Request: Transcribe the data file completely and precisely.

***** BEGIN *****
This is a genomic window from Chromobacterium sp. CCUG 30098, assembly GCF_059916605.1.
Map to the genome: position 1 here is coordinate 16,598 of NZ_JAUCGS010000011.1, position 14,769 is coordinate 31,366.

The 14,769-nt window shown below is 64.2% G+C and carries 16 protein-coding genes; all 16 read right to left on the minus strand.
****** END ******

This is a genomic window from Chromobacterium sp. CCUG 30098, assembly GCF_059916605.1.
Map to the genome: position 1 here is coordinate 16,598 of NZ_JAUCGS010000011.1, position 14,769 is coordinate 31,366.

The 14,769-nt window shown below is 64.2% G+C and carries 16 protein-coding genes; all 16 read right to left on the minus strand.